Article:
Defense Event

Speculative Execution Across Layers

Benjamin James Wester

Monday, May 07, 2012
2:00pm - 4:00pm
3725 BBB

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About the Event

The ability to write parallel programs is increasingly important to keep up with modern hardware trends. New advancements in processor design and manufacturing have produced chips that offer greater computation capacity, but they do this primarily by providing more processing cores rather than by greatly improving per-core performance. Speculative execution is a technique that can be used improve the parallelism of sequential programs by predicting the dependencies between tasks, allowing a later task to run concurrently with an earlier one. Software systems are composed of many different cooperating layers: CPU, virtual machine, operating system, language runtime, and program code. The effects of speculative execution are traditionally confined to a single layer. Code running at higher layers is unaware that its execution is speculative, and code running at lower layers never observes any speculative behavior or output from higher layers. This thesis explores the benefits of letting speculative executions be visible across the many layers of a software system. Components of the system can be aware of speculative computations and, with controlled access rather than isolation, can be designed to handle speculative state and effects correctly. With cooperation among layers, new opportunities for parallelization appear. This dissertation shows how visible speculations across layers can be applied to application development, network protocols, and dynamic application analysis. I develop a new programming model for applications that separates the mechanism used to implement safety from the policy that describes how to control an individual speculation. The operating system implements the mechanism, leaving each application to describe its own custom policy. I then describe a new agreement protocol for Byzantine fault-tolerant services that is optimized for client applications capable of executing speculatively. Finally, I develop an algorithm for parallelizing data race detection by expressing speculative parallelism and handling it in the algorithm itself.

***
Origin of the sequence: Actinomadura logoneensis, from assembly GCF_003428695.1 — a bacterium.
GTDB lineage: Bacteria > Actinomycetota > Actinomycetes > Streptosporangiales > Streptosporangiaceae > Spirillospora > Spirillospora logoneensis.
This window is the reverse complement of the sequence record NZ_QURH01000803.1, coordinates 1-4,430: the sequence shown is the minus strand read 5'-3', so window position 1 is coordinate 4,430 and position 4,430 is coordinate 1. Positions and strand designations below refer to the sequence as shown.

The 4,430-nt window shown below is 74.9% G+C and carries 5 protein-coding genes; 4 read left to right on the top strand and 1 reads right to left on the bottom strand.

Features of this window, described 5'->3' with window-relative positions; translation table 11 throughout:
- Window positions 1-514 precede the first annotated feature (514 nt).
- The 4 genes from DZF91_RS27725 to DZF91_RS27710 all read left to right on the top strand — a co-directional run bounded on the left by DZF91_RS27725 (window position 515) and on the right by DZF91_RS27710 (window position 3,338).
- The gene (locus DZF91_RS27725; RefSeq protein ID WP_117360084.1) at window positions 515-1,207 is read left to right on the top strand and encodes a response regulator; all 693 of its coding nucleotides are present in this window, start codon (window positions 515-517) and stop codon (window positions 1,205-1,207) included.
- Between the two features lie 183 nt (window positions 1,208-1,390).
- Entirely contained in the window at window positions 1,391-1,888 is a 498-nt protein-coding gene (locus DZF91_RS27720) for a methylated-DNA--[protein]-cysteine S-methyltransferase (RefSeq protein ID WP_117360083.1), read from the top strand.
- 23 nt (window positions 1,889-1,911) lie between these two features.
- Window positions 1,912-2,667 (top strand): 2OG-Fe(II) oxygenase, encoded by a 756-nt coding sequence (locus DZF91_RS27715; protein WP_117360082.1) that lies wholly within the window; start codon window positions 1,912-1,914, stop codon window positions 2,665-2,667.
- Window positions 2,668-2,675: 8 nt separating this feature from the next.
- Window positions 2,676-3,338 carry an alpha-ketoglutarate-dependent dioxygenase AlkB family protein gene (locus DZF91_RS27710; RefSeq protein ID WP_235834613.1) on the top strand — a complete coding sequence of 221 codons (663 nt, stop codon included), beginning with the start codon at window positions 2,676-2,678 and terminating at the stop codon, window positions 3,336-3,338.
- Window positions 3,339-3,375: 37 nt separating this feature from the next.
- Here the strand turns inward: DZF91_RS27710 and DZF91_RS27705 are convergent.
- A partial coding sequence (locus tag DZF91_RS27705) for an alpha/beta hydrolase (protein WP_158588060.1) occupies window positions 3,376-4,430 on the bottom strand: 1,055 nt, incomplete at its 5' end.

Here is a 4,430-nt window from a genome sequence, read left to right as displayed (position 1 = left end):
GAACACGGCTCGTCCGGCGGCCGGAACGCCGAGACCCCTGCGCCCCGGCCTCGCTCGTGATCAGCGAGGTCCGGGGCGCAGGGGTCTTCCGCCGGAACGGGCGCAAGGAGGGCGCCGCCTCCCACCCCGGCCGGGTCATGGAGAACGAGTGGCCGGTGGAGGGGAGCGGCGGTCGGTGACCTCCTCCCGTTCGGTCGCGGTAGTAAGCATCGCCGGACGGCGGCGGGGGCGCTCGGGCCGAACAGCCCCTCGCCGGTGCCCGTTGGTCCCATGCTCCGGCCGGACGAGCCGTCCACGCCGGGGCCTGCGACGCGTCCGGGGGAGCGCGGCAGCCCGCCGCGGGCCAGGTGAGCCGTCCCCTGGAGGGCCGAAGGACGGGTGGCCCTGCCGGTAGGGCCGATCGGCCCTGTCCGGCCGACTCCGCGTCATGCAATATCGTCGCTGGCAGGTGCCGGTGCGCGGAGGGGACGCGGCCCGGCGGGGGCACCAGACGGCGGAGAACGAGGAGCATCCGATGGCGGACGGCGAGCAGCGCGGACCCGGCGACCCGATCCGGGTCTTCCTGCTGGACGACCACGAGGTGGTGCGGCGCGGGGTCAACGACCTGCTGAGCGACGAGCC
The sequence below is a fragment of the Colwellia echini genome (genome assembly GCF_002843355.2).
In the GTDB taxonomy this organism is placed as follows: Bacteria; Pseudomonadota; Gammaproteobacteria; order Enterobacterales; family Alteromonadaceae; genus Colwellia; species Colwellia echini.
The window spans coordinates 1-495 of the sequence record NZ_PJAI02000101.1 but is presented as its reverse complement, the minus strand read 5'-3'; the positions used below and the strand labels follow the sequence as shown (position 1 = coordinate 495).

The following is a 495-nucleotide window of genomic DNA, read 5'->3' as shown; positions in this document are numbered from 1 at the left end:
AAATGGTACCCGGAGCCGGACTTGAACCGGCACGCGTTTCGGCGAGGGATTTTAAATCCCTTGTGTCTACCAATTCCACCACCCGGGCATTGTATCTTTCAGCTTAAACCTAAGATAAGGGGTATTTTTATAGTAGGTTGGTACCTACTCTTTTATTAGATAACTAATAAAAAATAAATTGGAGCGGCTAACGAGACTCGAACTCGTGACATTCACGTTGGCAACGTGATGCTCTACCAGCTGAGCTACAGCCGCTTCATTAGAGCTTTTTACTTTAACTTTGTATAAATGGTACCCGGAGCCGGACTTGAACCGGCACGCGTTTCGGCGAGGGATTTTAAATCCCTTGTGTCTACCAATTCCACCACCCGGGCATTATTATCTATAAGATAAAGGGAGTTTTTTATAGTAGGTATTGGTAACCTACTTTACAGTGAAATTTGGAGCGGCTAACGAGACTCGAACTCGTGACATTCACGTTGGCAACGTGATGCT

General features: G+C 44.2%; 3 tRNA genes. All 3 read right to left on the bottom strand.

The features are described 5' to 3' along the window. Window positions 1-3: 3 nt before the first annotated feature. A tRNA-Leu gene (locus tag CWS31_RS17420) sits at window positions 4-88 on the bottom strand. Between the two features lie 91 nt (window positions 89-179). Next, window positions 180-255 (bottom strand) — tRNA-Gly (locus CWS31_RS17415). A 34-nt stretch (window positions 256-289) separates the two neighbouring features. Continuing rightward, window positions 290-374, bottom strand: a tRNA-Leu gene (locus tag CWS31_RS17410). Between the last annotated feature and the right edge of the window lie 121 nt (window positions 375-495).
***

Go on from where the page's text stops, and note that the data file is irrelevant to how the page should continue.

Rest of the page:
Additional Information

Sponsor(s): Peter M. Chen

Open to: Public